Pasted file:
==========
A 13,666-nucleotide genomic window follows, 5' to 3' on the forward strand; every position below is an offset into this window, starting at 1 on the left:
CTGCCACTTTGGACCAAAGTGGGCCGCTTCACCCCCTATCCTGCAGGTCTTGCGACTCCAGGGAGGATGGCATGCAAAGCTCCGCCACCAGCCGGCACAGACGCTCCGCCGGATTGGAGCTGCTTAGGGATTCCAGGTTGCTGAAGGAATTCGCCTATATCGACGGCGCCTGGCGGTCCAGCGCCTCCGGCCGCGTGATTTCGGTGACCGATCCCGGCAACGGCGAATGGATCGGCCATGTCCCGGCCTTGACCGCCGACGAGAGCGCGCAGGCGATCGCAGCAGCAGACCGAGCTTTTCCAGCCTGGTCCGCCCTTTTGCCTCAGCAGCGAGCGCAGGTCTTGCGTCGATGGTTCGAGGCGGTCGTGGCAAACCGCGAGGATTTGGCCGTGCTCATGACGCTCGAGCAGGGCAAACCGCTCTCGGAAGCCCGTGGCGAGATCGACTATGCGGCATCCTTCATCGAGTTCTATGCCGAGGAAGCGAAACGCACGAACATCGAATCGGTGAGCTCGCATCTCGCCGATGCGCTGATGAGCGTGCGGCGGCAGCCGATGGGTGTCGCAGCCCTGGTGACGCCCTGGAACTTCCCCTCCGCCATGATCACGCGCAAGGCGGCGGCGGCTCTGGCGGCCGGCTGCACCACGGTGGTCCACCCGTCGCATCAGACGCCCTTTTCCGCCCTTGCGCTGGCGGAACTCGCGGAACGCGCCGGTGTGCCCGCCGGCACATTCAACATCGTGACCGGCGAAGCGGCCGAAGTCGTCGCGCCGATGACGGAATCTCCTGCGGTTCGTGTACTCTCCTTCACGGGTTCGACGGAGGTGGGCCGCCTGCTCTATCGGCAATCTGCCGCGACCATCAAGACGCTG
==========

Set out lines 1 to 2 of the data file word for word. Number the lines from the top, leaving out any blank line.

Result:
A 13,666-nucleotide genomic window follows, 5' to 3' on the forward strand; every position below is an offset into this window, starting at 1 on the left:
CTGCCACTTTGGACCAAAGTGGGCCGCTTCACCCCCTATCCTGCAGGTCTTGCGACTCCAGGGAGGATGGCATGCAAAGCTCCGCCACCAGCCGGCACAGACGCTCCGCCGGATTGGAGCTGCTTAGGGATTCCAGGTTGCTGAAGGAATTCGCCTATATCGACGGCGCCTGGCGGTCCAGCGCCTCCGGCCGCGTGATTTCGGTGACCGATCCCGGCAACGGCGAATGGATCGGCCATGTCCCGGCCTTGACCGCCGACGAGAGCGCGCAGGCGATCGCAGCAGCAGACCGAGCTTTTCCAGCCTGGTCCGCCCTTTTGCCTCAGCAGCGAGCGCAGGTCTTGCGTCGATGGTTCGAGGCGGTCGTGGCAAACCGCGAGGATTTGGCCGTGCTCATGACGCTCGAGCAGGGCAAACCGCTCTCGGAAGCCCGTGGCGAGATCGACTATGCGGCATCCTTCATCGAGTTCTATGCCGAGGAAGCGAAACGCACGAACATCGAATCGGTGAGCTCGCATCTCGCCGATGCGCTGATGAGCGTGCGGCGGCAGCCGATGGGTGTCGCAGCCCTGGTGACGCCCTGGAACTTCCCCTCCGCCATGATCACGCGCAAGGCGGCGGCGGCTCTGGCGGCCGGCTGCACCACGGTGGTCCACCCGTCGCATCAGACGCCCTTTTCCGCCCTTGCGCTGGCGGAACTCGCGGAACGCGCCGGTGTGCCCGCCGGCACATTCAACATCGTGACCGGCGAAGCGGCCGAAGTCGTCGCGCCGATGACGGAATCTCCTGCGGTTCGTGTACTCTCCTTCACGGGTTCGACGGAGGTGGGCCGCCTGCTCTATCGGCAATCTGCCGCGACCATCAAGACGCTG